What is already known
The prevalence of inflammatory bowel diseases (IBD) is on the rise, and there are no existing treatments that are effective for all patients. Anti-inflammatory drugs and immunosuppressive treatments can ease some of the condition’s symptoms, but up to 40% of people with moderate or severe disease fail to respond to therapy.
What this research adds
Researchers generated several compounds that inhibit the enzyme that becomes unusually active in the colon of people with Crohn’s disease or ulcerative colitis. Among these compounds, the team identified one called (S)-IBD3540, which reduced inflammation in the colon of mice with colitis. The compound also restored the animals’ normal colon structure, and it protected human colon cells grown in a dish from oxidative stress.
The findings suggest that (S)-IBD3540 is a promising approach for treating IBD in people.
The prevalence of inflammatory bowel diseases (IBD) is on the rise, and there are no existing treatments that are effective for all patients. Now, researchers have identified an inhibitor of the enzyme that becomes unusually active in the colon of people with IBD. When given to mice with colitis, the compound reduced inflammation in the colon and restored the animals’ normal colon structure.
The findings, published in Science Translational Medicine, suggest that the compound is a promising approach for treating IBD in people.
“The idea that we’ve discovered a brand new therapeutic target and successfully developed a well-tolerated and efficacious pill to inhibit the target is really exciting,” says study senior author Barbara Slusher at Johns Hopkins University School of Medicine in Baltimore, Maryland.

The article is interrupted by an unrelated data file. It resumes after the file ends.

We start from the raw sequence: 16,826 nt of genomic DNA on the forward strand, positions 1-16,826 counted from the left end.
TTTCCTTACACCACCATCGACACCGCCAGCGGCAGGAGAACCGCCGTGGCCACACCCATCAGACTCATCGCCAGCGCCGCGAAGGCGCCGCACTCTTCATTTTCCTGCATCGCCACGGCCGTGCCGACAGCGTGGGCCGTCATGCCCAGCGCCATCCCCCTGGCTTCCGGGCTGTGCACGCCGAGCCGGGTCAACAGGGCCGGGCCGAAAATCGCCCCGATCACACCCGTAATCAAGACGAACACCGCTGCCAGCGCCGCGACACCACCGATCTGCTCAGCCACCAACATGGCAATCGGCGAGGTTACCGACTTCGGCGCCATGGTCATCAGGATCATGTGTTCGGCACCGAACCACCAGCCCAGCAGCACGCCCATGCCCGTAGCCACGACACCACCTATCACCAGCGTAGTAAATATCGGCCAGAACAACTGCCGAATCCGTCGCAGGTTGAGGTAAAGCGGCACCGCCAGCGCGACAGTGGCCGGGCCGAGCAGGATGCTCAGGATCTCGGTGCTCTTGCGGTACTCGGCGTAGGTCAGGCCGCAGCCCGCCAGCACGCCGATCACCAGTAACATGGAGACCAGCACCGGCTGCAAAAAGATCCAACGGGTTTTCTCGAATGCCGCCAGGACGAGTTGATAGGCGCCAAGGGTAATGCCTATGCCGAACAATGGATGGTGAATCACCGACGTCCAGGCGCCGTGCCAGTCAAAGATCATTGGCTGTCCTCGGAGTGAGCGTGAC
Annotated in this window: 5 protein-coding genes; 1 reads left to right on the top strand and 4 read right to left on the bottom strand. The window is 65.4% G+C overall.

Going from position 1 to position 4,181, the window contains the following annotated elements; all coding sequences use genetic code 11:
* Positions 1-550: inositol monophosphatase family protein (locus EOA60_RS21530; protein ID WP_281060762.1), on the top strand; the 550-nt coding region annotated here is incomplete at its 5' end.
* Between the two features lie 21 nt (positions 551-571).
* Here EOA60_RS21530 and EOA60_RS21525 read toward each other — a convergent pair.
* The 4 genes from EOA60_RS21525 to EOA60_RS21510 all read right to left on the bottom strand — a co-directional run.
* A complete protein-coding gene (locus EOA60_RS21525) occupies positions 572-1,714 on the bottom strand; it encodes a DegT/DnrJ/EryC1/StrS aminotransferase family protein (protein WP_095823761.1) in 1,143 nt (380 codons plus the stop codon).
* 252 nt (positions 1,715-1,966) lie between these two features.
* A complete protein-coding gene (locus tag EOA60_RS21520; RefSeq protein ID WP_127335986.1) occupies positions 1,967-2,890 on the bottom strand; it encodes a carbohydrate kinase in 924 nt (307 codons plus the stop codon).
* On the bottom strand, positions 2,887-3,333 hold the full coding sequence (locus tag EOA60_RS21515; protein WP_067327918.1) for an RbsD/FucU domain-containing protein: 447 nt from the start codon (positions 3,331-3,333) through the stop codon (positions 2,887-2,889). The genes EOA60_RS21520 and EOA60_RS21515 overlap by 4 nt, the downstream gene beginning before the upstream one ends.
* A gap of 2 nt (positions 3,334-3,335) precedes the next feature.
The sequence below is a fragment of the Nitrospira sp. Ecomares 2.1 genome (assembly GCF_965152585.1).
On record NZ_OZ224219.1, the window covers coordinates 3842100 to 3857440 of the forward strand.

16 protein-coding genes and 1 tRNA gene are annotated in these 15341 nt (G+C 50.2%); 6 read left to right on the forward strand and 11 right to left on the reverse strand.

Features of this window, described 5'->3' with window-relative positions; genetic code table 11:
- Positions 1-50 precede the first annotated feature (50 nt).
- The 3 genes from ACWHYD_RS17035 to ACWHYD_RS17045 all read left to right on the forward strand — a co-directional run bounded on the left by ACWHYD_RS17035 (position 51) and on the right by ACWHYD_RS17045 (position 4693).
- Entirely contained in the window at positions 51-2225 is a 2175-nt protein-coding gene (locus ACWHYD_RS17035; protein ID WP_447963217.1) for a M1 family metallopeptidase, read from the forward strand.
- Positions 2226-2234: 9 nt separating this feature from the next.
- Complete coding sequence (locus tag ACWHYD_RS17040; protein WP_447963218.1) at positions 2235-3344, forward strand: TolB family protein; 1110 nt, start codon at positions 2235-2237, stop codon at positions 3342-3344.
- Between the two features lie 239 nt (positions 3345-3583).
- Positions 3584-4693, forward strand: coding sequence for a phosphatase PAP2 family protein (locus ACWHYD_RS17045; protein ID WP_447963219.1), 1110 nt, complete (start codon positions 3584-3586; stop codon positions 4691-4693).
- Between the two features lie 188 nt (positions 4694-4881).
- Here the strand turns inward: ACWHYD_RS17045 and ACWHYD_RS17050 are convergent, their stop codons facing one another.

Although anti-inflammatory drugs and immunosuppressive treatments can ease some of IBD’s symptoms, up to 40% of people with moderate or severe disease fail to respond to therapy.
An enzyme called glutamate carboxypeptidase II, or GCPII, has emerged as a promising therapeutic target in IBD. The enzyme is up-regulated in people with Crohn’s disease or ulcerative colitis as well as in mouse models of the condition. So, Slusher and her team set out to generate several compounds that inhibit GCPII.
The researchers screened three of the compounds generated in a mouse model of acute colitis. Each compound was given to mice orally once a day. Of the compounds, only one — called (S)-IBD3540 — reduced inflammation in the mice’s colon.
(S)-IBD3540 inhibited about 75% of GCPII activity in the colon, and showed improved efficacy compared with drugs that are currently used to treat Crohn’s disease and ulcerative colitis.
Mice treated with (S)-IBD3540 had improved stool consistency and less rectal bleeding, the researchers found. The team designed (S)-IBD3540 to stay in the gut — a feature that should improve its safety and lower the risk of exposure to the rest of the body when given orally. Indeed, treated mice showed no apparent adverse side effects.
Towards the clinic
Next, the researchers tested (S)-IBD3540 on ‘mini-guts’ grown in a lab dish from patient biopsy tissues. The compound protected human colon cells from oxidative stress and reinforced the integrity of the barrier typically formed by these cells.
“This is the first demonstration of an oral GCPII inhibitor protecting gut function,” says lead investigator Diane Peters. “(S)-IBD3540’s efficacy in mice and human pre-clinical models, with no evidence of toxicity, is highly encouraging.”
Further studies are in progress to facilitate the translation of (S)-IBD3540 to the first trials in humans, the authors say.